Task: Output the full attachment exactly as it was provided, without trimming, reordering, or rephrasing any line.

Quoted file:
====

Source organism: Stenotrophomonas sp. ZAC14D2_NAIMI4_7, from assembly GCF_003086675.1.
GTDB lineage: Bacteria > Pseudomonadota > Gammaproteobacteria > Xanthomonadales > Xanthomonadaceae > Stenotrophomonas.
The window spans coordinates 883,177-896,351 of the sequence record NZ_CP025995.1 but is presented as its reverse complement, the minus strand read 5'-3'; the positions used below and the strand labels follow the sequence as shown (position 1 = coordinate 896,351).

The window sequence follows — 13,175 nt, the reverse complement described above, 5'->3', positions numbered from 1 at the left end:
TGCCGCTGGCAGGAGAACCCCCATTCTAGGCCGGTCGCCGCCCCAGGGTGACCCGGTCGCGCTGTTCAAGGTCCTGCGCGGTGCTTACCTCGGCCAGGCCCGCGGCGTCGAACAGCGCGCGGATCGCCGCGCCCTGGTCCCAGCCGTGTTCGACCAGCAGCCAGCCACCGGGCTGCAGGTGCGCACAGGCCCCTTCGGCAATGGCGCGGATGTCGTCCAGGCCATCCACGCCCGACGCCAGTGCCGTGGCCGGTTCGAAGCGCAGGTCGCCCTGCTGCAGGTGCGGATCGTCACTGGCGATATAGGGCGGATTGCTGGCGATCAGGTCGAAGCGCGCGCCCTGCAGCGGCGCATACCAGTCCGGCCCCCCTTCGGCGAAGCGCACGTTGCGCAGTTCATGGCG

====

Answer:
Source organism: Stenotrophomonas sp. ZAC14D2_NAIMI4_7, from assembly GCF_003086675.1.
GTDB lineage: Bacteria > Pseudomonadota > Gammaproteobacteria > Xanthomonadales > Xanthomonadaceae > Stenotrophomonas.
The window spans coordinates 883,177-896,351 of the sequence record NZ_CP025995.1 but is presented as its reverse complement, the minus strand read 5'-3'; the positions used below and the strand labels follow the sequence as shown (position 1 = coordinate 896,351).

The window sequence follows — 13,175 nt, the reverse complement described above, 5'->3', positions numbered from 1 at the left end:
TGCCGCTGGCAGGAGAACCCCCATTCTAGGCCGGTCGCCGCCCCAGGGTGACCCGGTCGCGCTGTTCAAGGTCCTGCGCGGTGCTTACCTCGGCCAGGCCCGCGGCGTCGAACAGCGCGCGGATCGCCGCGCCCTGGTCCCAGCCGTGTTCGACCAGCAGCCAGCCACCGGGCTGCAGGTGCGCACAGGCCCCTTCGGCAATGGCGCGGATGTCGTCCAGGCCATCCACGCCCGACGCCAGTGCCGTGGCCGGTTCGAAGCGCAGGTCGCCCTGCTGCAGGTGCGGATCGTCACTGGCGATATAGGGCGGATTGCTGGCGATCAGGTCGAAGCGCGCGCCCTGCAGCGGCGCATACCAGTCCGGCCCCCCTTCGGCGAAGCGCACGTTGCGCAGTTCATGGCG